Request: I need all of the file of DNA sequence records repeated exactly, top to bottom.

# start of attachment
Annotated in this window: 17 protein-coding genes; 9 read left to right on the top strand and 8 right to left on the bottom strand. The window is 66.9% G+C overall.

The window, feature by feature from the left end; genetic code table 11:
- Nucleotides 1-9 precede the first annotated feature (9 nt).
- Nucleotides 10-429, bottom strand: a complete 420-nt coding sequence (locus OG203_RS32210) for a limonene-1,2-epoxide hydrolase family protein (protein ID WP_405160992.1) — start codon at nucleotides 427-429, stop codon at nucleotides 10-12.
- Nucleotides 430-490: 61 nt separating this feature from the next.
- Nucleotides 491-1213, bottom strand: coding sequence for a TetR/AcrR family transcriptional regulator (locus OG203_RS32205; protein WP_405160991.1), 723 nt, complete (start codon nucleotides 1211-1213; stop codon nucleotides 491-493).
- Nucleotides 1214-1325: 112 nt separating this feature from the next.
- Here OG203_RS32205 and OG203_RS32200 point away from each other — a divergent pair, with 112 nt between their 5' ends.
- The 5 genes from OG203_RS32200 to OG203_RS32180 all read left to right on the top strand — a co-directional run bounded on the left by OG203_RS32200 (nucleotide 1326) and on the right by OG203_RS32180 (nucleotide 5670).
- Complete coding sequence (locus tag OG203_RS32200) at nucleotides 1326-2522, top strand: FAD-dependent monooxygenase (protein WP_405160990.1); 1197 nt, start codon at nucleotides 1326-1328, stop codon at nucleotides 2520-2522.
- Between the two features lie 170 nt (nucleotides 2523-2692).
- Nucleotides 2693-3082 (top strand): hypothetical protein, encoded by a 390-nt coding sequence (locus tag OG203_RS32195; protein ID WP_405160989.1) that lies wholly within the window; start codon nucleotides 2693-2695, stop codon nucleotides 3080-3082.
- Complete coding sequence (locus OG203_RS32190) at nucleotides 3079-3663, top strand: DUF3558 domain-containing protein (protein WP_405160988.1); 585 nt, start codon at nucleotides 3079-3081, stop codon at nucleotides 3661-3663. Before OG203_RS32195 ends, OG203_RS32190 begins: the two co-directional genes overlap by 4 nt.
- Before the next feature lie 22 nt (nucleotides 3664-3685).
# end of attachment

Annotated in this window: 17 protein-coding genes; 9 read left to right on the top strand and 8 right to left on the bottom strand. The window is 66.9% G+C overall.

The window, feature by feature from the left end; genetic code table 11:
- Nucleotides 1-9 precede the first annotated feature (9 nt).
- Nucleotides 10-429, bottom strand: a complete 420-nt coding sequence (locus OG203_RS32210) for a limonene-1,2-epoxide hydrolase family protein (protein ID WP_405160992.1) — start codon at nucleotides 427-429, stop codon at nucleotides 10-12.
- Nucleotides 430-490: 61 nt separating this feature from the next.
- Nucleotides 491-1213, bottom strand: coding sequence for a TetR/AcrR family transcriptional regulator (locus OG203_RS32205; protein WP_405160991.1), 723 nt, complete (start codon nucleotides 1211-1213; stop codon nucleotides 491-493).
- Nucleotides 1214-1325: 112 nt separating this feature from the next.
- Here OG203_RS32205 and OG203_RS32200 point away from each other — a divergent pair, with 112 nt between their 5' ends.
- The 5 genes from OG203_RS32200 to OG203_RS32180 all read left to right on the top strand — a co-directional run bounded on the left by OG203_RS32200 (nucleotide 1326) and on the right by OG203_RS32180 (nucleotide 5670).
- Complete coding sequence (locus tag OG203_RS32200) at nucleotides 1326-2522, top strand: FAD-dependent monooxygenase (protein WP_405160990.1); 1197 nt, start codon at nucleotides 1326-1328, stop codon at nucleotides 2520-2522.
- Between the two features lie 170 nt (nucleotides 2523-2692).
- Nucleotides 2693-3082 (top strand): hypothetical protein, encoded by a 390-nt coding sequence (locus tag OG203_RS32195; protein ID WP_405160989.1) that lies wholly within the window; start codon nucleotides 2693-2695, stop codon nucleotides 3080-3082.
- Complete coding sequence (locus OG203_RS32190) at nucleotides 3079-3663, top strand: DUF3558 domain-containing protein (protein WP_405160988.1); 585 nt, start codon at nucleotides 3079-3081, stop codon at nucleotides 3661-3663. Before OG203_RS32195 ends, OG203_RS32190 begins: the two co-directional genes overlap by 4 nt.
- Before the next feature lie 22 nt (nucleotides 3664-3685).